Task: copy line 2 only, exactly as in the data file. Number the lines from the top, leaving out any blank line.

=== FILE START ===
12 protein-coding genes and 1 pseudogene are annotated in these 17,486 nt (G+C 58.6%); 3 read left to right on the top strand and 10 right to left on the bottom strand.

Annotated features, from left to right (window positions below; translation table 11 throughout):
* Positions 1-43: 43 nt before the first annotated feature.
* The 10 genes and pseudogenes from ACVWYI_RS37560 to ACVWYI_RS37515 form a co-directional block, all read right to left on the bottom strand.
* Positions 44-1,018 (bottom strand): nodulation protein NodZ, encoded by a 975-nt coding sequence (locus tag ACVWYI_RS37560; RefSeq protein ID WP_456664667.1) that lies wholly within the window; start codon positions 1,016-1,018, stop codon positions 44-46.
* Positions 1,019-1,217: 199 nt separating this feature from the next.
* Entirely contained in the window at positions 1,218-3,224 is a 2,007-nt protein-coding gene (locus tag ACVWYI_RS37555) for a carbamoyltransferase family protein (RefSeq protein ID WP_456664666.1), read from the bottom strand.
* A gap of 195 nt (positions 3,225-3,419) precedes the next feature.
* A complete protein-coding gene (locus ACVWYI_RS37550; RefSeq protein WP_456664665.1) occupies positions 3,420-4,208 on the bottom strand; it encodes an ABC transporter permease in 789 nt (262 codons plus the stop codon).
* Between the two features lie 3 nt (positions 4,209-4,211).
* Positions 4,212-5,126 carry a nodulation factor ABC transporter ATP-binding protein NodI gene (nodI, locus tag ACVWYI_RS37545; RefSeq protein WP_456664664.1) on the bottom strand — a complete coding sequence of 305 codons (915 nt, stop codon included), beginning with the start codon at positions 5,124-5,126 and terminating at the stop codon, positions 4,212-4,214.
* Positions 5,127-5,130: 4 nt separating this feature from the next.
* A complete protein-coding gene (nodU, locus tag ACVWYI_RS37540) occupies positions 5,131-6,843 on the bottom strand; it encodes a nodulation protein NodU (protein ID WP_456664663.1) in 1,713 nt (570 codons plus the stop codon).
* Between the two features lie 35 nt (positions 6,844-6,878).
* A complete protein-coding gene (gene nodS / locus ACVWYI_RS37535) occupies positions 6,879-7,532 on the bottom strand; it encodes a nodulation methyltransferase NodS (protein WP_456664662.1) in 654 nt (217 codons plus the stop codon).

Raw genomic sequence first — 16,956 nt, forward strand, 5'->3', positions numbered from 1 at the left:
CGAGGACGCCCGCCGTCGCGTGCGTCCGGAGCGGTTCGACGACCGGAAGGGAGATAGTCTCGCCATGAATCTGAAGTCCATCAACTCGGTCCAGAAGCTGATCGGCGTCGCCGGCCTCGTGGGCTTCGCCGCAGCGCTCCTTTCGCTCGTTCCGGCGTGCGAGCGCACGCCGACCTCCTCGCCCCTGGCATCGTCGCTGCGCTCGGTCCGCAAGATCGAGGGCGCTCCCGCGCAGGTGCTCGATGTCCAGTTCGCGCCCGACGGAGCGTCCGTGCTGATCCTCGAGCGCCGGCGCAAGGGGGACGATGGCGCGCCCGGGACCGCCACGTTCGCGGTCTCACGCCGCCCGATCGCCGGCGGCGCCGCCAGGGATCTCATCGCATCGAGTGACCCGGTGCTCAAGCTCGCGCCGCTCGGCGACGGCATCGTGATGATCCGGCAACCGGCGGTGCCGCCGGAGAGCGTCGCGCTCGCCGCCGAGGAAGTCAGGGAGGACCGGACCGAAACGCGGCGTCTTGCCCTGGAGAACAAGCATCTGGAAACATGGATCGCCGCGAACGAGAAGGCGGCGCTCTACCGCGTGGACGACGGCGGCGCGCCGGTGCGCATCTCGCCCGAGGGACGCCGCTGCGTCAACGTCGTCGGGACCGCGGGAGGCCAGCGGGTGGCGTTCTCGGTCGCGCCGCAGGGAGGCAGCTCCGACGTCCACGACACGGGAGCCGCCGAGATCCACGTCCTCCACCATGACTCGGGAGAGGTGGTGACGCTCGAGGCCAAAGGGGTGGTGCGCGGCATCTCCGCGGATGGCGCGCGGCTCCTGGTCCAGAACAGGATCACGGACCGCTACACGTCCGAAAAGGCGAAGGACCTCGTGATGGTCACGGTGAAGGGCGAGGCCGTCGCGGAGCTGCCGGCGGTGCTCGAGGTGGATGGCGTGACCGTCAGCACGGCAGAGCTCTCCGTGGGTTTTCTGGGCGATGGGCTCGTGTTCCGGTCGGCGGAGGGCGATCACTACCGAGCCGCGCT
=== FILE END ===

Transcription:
Annotated features, from left to right (window positions below; translation table 11 throughout):